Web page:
Lead author Shelagh Coutts of the Foothills Hospital in Calgary, Alberta, said TIA and minor stroke patients don't typically receive this thrombolysis -- a treatment used to dissolve clots and restore healthy blood flow to the brain -- because the condition is frequently not deemed serious enough.
"Our study shows that TIA and minor stroke patients are at significant risk of disability and need early assessment and treatment," Coutts said in a statement. "We should be imaging patients earlier and be more aggressive in treating patients with thrombolysis if we can see a blockage no matter how minor the symptoms are."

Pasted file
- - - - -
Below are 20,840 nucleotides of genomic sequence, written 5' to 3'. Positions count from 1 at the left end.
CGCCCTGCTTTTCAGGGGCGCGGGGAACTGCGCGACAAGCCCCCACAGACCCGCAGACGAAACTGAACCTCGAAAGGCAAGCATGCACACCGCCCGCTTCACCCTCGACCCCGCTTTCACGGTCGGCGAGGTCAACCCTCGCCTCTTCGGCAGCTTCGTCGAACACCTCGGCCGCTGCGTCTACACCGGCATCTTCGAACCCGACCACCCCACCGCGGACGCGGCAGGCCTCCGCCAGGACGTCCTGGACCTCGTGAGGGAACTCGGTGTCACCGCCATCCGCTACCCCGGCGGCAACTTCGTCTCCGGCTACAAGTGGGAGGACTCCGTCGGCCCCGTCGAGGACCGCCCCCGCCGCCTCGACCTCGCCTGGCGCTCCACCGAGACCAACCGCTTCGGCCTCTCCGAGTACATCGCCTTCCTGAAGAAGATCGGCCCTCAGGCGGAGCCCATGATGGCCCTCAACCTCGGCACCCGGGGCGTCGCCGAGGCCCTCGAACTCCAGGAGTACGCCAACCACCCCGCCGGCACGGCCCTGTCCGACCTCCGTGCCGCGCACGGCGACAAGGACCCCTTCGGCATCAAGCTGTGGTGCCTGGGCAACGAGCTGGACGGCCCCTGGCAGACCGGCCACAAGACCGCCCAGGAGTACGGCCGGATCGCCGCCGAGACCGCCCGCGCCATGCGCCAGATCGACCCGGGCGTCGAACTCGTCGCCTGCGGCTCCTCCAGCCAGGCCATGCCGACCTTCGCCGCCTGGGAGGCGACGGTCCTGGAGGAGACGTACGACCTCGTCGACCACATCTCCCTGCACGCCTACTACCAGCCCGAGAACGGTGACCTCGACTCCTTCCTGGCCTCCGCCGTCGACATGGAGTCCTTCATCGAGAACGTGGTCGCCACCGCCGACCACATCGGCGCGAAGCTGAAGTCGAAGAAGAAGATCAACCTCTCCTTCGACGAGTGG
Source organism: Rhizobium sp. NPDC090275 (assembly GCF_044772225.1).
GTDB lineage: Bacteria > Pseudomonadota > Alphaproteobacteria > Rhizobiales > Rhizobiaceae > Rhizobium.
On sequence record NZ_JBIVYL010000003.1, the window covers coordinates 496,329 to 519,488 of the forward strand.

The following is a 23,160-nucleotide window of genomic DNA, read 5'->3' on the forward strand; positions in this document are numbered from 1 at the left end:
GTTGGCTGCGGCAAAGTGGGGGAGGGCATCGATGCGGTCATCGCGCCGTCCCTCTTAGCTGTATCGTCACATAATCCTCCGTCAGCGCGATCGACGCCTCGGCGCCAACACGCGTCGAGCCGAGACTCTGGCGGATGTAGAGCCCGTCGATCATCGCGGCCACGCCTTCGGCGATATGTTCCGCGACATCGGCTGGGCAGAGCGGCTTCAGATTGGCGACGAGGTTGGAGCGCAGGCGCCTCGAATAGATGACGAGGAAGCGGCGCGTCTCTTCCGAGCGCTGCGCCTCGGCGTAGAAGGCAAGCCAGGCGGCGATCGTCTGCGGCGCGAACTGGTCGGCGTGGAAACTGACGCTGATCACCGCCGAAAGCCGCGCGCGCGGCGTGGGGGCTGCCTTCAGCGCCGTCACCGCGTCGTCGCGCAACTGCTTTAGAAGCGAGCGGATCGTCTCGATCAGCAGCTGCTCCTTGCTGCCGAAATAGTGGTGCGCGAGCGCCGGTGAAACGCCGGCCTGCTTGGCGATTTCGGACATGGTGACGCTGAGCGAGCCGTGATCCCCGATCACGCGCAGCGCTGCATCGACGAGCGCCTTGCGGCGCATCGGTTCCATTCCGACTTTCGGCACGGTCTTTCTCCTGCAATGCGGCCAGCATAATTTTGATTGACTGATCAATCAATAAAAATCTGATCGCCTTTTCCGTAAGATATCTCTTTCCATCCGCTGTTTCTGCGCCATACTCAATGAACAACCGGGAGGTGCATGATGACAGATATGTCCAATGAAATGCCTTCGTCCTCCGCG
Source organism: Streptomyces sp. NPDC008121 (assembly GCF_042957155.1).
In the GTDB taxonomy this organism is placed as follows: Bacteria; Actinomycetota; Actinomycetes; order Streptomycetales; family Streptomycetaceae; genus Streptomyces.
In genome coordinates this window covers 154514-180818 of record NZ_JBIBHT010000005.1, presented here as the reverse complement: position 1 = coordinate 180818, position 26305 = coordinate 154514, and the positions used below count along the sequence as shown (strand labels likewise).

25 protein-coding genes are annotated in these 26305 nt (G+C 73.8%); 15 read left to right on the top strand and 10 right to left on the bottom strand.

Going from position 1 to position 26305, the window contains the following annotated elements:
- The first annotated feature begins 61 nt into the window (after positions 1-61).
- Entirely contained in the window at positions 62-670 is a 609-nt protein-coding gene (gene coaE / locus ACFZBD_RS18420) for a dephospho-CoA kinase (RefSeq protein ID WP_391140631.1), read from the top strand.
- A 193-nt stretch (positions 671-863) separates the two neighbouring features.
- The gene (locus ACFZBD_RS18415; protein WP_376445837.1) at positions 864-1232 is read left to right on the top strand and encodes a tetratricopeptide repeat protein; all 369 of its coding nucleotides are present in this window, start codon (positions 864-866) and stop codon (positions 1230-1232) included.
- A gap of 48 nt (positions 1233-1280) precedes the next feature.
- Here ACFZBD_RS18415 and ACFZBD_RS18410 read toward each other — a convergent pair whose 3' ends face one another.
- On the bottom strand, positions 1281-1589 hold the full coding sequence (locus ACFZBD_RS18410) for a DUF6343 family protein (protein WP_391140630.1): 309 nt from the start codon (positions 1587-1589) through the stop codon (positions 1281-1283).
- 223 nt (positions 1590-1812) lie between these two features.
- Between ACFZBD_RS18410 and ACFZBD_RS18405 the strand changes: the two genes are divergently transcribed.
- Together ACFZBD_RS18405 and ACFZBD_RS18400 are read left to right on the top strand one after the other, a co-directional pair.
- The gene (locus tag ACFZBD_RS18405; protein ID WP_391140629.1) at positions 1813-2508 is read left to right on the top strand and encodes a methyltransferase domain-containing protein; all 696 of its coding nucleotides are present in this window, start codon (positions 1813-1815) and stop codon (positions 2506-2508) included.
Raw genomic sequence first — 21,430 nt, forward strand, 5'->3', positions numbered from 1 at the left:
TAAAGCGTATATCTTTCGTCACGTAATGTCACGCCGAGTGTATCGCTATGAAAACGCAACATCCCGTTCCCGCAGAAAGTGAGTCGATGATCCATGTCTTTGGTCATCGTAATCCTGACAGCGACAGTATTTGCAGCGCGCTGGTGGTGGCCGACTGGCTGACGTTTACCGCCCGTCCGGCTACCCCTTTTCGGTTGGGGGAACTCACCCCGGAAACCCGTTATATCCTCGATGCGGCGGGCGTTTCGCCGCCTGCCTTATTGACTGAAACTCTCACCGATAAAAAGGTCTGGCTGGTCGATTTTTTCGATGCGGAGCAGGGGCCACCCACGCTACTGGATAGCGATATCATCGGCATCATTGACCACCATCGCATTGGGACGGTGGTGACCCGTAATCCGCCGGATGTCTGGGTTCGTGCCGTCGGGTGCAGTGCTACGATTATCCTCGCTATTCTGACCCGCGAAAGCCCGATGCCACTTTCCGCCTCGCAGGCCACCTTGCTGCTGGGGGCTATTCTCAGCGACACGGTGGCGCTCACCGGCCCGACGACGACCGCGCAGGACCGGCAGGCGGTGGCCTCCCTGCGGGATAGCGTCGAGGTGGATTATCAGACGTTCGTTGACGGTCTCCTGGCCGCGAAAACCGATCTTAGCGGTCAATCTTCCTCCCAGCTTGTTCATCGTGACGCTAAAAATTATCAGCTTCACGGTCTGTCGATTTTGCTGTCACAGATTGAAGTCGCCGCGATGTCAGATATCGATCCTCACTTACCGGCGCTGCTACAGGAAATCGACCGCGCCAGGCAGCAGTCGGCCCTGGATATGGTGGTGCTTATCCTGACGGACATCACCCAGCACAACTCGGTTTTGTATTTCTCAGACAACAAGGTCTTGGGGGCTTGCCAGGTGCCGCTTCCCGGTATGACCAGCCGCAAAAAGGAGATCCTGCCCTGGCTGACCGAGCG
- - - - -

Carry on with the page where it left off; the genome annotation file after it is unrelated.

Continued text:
Among 499 patients, 15 percent had at least minor disability 90 days after their original "mini stroke," Coutts said. Minor disability was defined as being unable to carry out previous activities but capable of and handling personal affairs without assistance, Coutts said.
The study, published in the journal Stroke, found computed tomography scans showed some "mini stroke" patients had narrowed blood vessels in the brain, and others reported ongoing or worsening symptoms. Those patients were more than twice as likely to have disability at 90 days.
Coutts suggested thrombolysis treatment should be considered in these patients.